In these short stories Daniel Alarcon combines a concise and deft narrative skill with a dense distillation of experience which leaves a sense of unease lingering in the mind long after reading. The stories take place in Peru and the US in the recent past and feature young male protagonists, often young adults but in two cases teenagers as well. In some cases the stories show the protagonist narrators responding to loss, such as the death of a father, but also to unexpected events, both natural catastrophes and to developments in a relationship. Some events and characters appear in several stories: the landslide which engulfs a town, the uncle who goes blind over his leather work, as if to emphasise the inescapable impact of natural disasters, the presence of family and the physical sufferings of the poor.
We are presented with a picture of Peru as a society with a well defined class structure: most of Alarcon’s characters are from humble social origins and yet some aspire through education to become engineers and doctors. There is an awareness that attending a good school in Lima can improve life chances and yet in ‘City of Clowns’ this plan backfires as the narrator is taunted by schoolmates for the lowly barrio he comes from and his aspirations change direction. So while the social status of Señor Ingeniero Hubert Azcárate seems assured, for the newly arrived from the lower classes, their hold on good schools and university is tenuous, as if they could lose their grip at any moment, drop through the social strata and onto the street, into gang life or clandestine political activism.
Many of the characters have family in the provinces- in cities such as Arequipa or the grim mining community of Pasco on the cold Andean plateau -and there is a sense of the movement of the rural poor into the capital to find work. The movement goes beyond Lima however, to the US and New York, and the complexity of the immigrant experience and its hierarchy is shown in ‘Third Avenue Suicide’ where the Hispanic lover of a young Indian woman has to leave their flat every time her mother comes round, because she wants her daughter to marry an Indian. We are surprised when in ‘Absence’ the mild mannered Peruvian Wari starts lording it over an Ecuadorian market seller, flaunting his alleged superiority by pretending he is going out with a ‘gringa’.
The precariousness of the hold on a place in the city, on the chance to educate and better oneself is echoed in the natural catastrophes described in the stories which can destroy neighbourhoods, livelihoods and whole cities. So in ‘Flood’ the lagoon spills over and floods a neighbourhood, leading to anarchy and street warfare. We are told in several stories of the 1970 landslide which engulfed a whole city and movingly in ‘The Visitor’ where three small children lose their mother. And the poor seem abandoned in the face of such disasters: the only public authorities referred to are the police occasionally and the prison guards in ‘Flood’ while the only intervention by politicians is their brutal response to the prison riot in ‘Flood’. This is a world of precarious social structures, where people are abandoned and left to fend and struggle by themselves for work, a place in society and against the unpredictable forces of nature.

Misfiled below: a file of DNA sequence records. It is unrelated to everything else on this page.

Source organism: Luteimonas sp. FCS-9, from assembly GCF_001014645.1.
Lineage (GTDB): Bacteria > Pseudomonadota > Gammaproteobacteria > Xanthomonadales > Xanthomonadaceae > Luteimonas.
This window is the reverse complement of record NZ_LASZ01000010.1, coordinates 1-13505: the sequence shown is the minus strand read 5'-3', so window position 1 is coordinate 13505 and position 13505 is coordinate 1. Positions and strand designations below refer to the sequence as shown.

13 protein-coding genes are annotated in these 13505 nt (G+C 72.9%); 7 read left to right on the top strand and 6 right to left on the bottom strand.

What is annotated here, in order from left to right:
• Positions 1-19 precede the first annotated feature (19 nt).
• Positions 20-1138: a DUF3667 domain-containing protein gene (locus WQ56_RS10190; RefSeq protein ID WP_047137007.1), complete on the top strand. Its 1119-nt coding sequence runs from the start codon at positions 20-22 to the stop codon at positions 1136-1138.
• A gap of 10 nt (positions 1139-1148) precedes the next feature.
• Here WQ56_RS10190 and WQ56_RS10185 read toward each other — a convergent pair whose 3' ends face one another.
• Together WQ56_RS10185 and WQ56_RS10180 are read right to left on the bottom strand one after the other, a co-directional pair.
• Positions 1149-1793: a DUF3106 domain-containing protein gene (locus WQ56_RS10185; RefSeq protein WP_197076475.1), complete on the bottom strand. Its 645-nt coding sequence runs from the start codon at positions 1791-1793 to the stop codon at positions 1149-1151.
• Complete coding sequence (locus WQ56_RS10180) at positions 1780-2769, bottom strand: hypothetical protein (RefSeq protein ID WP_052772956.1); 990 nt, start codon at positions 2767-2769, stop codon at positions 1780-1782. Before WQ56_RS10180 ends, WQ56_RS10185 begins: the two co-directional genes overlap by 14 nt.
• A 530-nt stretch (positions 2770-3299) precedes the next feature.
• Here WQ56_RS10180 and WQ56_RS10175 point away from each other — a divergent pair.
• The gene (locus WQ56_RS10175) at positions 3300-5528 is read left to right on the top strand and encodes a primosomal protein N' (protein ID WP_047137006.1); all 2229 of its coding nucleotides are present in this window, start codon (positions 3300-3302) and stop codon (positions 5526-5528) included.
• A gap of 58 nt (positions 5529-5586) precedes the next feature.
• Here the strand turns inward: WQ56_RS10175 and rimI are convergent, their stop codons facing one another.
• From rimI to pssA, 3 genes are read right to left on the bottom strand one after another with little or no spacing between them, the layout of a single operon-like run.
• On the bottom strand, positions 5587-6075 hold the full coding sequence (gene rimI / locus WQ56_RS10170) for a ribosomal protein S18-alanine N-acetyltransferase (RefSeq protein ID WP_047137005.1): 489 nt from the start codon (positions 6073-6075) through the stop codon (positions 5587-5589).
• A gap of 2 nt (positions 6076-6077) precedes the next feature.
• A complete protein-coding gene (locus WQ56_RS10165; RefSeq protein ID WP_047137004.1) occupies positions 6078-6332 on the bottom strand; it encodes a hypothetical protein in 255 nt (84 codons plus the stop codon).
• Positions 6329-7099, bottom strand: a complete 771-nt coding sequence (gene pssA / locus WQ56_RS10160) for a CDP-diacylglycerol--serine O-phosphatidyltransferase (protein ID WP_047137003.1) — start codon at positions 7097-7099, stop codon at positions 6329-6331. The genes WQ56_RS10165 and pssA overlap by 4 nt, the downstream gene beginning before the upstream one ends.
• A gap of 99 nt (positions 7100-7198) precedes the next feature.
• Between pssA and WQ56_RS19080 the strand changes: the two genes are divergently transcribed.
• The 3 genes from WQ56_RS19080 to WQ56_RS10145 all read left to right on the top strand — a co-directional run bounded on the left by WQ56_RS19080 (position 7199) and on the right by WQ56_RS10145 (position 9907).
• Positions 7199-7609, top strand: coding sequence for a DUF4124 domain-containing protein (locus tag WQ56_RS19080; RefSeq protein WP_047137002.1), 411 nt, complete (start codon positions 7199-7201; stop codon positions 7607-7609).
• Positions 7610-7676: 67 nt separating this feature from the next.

Now I was quite surprised to find myself so gripped by these stories, given the male protagonist and my occasional impatience with the male perspective ( The Sportswriter and F come immediately to mind). I think this has something to do with the fact that while some of the male protagonists display the ruthless attitude of the gang members others show an enormous capacity for human tenderness: in ‘Third Avenue Suicide’ the physical tenderness expressed by David towards Reena when she becomes ill is as moving in its intimacy as the references to their sexual passion at the start of their relationship and the fierce love felt by men for their children is central in ‘The Visitor’ and ‘A Science for Being Alone’.
But beyond that and back to the way the stories and their layers are still inhabiting my brain has to do I think with their power to evoke a different world from mine- my comfortable Western European UK perspective. The power of the writing allowed me to glimpse a little of what it is to live in a more precarious, less stable and predictable world and this, given the tumultuous influx of refugees into Europe as I write, is surely a good thing. And specifically on Peru, I’m now going to make sure I read a bit around its troubled history to flesh out the events referred to in these stories- as well as look out of course for Daniel Alarcon’s other books.